The boat­ing party

A river cruise into the fa­mous land­scapes of the French Im­pres­sion­ists

The Weekend Australian - Travel - - Destination Afloat - SU­SAN KUROSAWA

IT was a paint­ing that started it all. A print of Renoir’s Lun­cheon of the Boat­ing Party (1881) was tacked on a wall dur­ing my high-school art lec­tures and I found the scene mes­meris­ing — straw hats and sin­glets, gob­lets of red wine, hazy heat and, just vis­i­ble in the back­ground, un­ruly reeds, a sail­boat, the hint of a river.

Later, study­ing the Im­pres­sion­ists at univer­sity, I dis­cov­ered the set­ting was the bal­cony at Mai­son Four­naise, a haven for row­ers on Ile de Cha­tou on the right bank of the Seine. My elec­tive art his­tory stud­ies soon re­volved en­tirely around the Im­pres­sion­ists, in­clud­ing Renoir’s Boat­ing on the Seine se­ries and all the works of Berthe Morisot, the sub­ject of my the­sis.

I re­mem­ber stick­ing my own clumsy copy of her Sum­mer’s Day (1879) on the cover of my work­book in a lame at­tempt to im­press the lec­turer. In it ( the orig­i­nal), two women sit in a rowboat on the lake of the Bois de Boulogne. The sky is scrib­bled with white and the light rip­ples and dances on the wa­ter like a kind of fairy­land. I would dream of be­ing there, too, fan­cy­ing some­one look­ing rather like (the then glo­ri­ously hand­some) Alain Delon would ar­rive to row me to heaven.

Now I have died and gone to heaven — or to Paris, at least. I am at Musee Mar­mot­tan in a 19th-cen­tury for­mer hunt­ing lodge be­tween Jardin du Ranelagh and the Bois de Boulogne, where there are rooms full of Morisot can­vases. I am a year late for her spe­cial re­strospec­tive, which fea­tured Sum­mer’s Day, on loan from the Na­tional Gallery in Lon­don, but Au bord du Lac is here and many oth­ers I know and love.

I am with a small tour group and this evening we will leave Paris on the cruiser Avalon Cre­ativ­ity for a week to sail past (and at some stages into) the land­scapes and vil­lages painted by Morisot and her peers on an Im­pres­sion­ist- themed cruise. I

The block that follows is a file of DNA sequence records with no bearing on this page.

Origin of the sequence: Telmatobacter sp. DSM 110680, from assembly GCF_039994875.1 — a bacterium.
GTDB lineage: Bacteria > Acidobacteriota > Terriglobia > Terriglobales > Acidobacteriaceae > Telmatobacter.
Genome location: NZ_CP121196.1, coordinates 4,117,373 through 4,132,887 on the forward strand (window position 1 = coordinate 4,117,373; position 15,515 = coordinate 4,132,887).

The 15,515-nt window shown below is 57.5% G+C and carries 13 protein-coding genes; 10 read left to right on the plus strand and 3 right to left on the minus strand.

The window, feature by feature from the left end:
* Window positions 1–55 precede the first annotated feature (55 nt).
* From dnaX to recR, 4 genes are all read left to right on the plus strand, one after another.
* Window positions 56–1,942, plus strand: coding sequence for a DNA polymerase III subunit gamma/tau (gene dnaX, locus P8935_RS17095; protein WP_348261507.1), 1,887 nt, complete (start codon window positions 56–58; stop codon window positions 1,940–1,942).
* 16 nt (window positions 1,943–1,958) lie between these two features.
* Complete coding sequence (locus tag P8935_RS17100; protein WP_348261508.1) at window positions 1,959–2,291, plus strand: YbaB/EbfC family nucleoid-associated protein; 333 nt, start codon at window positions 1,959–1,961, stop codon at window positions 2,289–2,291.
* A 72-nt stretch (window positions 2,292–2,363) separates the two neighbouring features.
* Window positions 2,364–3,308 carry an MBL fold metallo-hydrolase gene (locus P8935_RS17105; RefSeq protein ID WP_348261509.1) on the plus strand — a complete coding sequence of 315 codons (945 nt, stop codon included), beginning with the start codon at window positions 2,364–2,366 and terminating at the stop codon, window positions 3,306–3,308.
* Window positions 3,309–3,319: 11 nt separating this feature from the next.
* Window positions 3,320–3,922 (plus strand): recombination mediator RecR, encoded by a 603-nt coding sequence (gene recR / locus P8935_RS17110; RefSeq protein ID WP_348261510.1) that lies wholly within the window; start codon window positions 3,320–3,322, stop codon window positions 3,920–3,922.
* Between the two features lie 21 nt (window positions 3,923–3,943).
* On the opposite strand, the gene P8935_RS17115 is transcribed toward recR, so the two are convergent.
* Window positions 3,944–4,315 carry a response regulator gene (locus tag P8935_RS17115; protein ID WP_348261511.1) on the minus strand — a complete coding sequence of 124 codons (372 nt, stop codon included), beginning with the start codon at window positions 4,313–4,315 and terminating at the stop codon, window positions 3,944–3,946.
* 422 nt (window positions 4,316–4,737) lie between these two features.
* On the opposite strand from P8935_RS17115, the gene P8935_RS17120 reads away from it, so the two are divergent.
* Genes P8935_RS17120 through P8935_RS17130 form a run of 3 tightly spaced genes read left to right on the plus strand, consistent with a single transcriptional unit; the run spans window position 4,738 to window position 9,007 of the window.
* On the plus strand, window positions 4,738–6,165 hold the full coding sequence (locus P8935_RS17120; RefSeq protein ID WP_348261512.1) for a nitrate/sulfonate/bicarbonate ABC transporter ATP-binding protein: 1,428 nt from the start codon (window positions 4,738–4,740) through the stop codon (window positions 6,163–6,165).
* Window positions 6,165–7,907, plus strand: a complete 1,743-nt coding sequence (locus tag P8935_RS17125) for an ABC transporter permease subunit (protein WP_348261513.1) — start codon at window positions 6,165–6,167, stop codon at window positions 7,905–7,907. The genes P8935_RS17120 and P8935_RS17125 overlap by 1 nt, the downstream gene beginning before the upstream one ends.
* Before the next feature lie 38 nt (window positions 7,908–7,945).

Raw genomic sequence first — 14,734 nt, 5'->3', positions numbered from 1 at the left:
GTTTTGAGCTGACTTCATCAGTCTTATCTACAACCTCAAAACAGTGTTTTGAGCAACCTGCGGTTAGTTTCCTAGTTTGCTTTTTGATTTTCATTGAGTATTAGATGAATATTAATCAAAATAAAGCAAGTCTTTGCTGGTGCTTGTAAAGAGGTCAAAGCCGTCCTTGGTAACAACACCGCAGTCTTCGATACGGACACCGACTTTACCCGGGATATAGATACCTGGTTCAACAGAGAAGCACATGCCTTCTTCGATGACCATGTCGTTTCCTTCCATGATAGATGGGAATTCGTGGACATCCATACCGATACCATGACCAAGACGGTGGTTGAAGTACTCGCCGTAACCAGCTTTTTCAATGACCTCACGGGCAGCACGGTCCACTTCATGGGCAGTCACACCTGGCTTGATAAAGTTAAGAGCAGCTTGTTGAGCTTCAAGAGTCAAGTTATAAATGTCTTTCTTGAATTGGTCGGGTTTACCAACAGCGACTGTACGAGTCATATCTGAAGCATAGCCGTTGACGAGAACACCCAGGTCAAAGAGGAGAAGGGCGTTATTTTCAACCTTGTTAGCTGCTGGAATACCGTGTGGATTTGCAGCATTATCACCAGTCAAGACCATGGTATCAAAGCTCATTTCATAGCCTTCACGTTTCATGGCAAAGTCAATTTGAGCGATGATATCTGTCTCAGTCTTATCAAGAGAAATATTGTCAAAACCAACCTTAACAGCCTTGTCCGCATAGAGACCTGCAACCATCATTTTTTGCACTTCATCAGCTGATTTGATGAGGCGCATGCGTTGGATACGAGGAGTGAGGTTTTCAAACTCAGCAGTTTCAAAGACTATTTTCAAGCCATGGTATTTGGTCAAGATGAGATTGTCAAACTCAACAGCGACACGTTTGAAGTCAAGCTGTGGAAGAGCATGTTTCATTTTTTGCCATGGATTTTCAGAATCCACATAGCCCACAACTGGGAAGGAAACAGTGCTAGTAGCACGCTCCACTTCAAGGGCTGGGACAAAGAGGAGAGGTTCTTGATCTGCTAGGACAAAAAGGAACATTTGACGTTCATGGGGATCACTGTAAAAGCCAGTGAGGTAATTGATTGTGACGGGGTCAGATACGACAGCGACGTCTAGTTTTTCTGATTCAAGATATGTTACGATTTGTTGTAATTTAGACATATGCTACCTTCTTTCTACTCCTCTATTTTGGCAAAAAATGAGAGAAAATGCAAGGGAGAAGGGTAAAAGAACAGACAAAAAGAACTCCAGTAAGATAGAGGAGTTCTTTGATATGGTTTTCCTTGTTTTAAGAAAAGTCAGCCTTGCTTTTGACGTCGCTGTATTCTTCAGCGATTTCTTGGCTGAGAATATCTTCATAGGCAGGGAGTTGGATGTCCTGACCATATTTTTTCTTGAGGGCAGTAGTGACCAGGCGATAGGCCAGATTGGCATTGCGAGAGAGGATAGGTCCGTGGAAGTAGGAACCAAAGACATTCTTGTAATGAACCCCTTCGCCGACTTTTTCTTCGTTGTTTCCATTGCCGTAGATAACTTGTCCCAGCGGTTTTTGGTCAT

Clock­wise from main: the port of Hon­fleur; Avalon Cre­ativ­ity, out­side and within; L’Orangerie in Paris; the route taken dur­ing the cruise; the vil­lage of Les An­dely am about to die and go to Nor­mandy.

This is my sec­ond river cruise in Europe and un­like many itin­er­ar­ies it is a cir­cuit, in this case from Con­flans Sainte-Honorine in the Ile-de-France area of Paris’s north­west sub­urbs (im­prob­a­bly, it seems, we can see the Eif­fel Tower from the stern); the seven-night itin­er­ary takes a com­ple­ment of 140 pas­sen­gers and moves at a smooth and leisurely clip, with overnight moor­ings.

From the first morn­ing, it feels like be­ing im­mersed in a gallery of Im­pres­sion­ist can­vases. My notes: ‘‘It is 6.15am and we are sail­ing through woolly mist along the Seine to­wards Ver­non, from where we will take a bus to Giverny to see Monet’s waterlilies and that fa­bled Ja­panese bridge . . .

‘‘Lean­ing out my cabin’s floor-to­ceil­ing slid­ing win­dow, I can just make out the fine trac­ery of weep­ing wil­lows, the sen­try shapes of poplars, the sug­ges­tion of pitch-roofed farm­houses, all emerg­ing from the same pale and aque­ous light of Claude Monet’s Sun­rise on the es­tu­ary at Le Havre.

‘ ‘ There are manor houses with gar­dens that sweep to the river. Ev­ery­thing’s mys­te­ri­ously shad­owed but the sky is light­en­ing now, de­fined forms emerg­ing as if from a de­vel­op­ing photo. There’s the ur­gent quack­ing of ducks, a man cy­cles along a river­side track, a baguette in his bike’s bas­ket; he waves it at me like a ba­ton just as the sun strikes. Won­der­ful, com­i­cal, I am laugh­ing.’’

And so with guide Stephanie we see Giverny and the pink-and-green house where Monet lived and worked for 43 years and painted his cher­ished waterlilies in all sea­sons and per­mu­ta­tions of light. The day is bright and shiny and we stroll un­der a high Wedg­wood-blue sky with bun­dled clouds that could have been daubed that morn­ing by Al­fred Sis­ley.

Day 3 and the city of Rouen beck­ons on a walk­ing tour es­corted by Elodie past half-tim­bered houses and along cob­bled lanes through the me­dieval quar­ter; the tally of clas­si­fied build­ings is a head-spin­ning 800. We learn of the city’s con­nec­tions to Joan of Arc and to Gus­tave Flaubert (and where bet­ter to buy a copy of Madame Bo­vary) and, of course, to Monet, who in 1892 and 93 painted a se­ries of more than 30 im­ages of the western fa­cade of its gothic Cathe­dral of our Lady of Rouen.

That af­ter­noon it’s off with guide Ce­line by bus to Hon­fleur and the seag­ulls and the sea­side — this is where in 1864 Monet worked on streetscapes of Rue sun­ligh cap­tur Camill Sis­ley h sparklin

We with w Courb hol­i­day we devo and vio lampsh Bro­can home f looks

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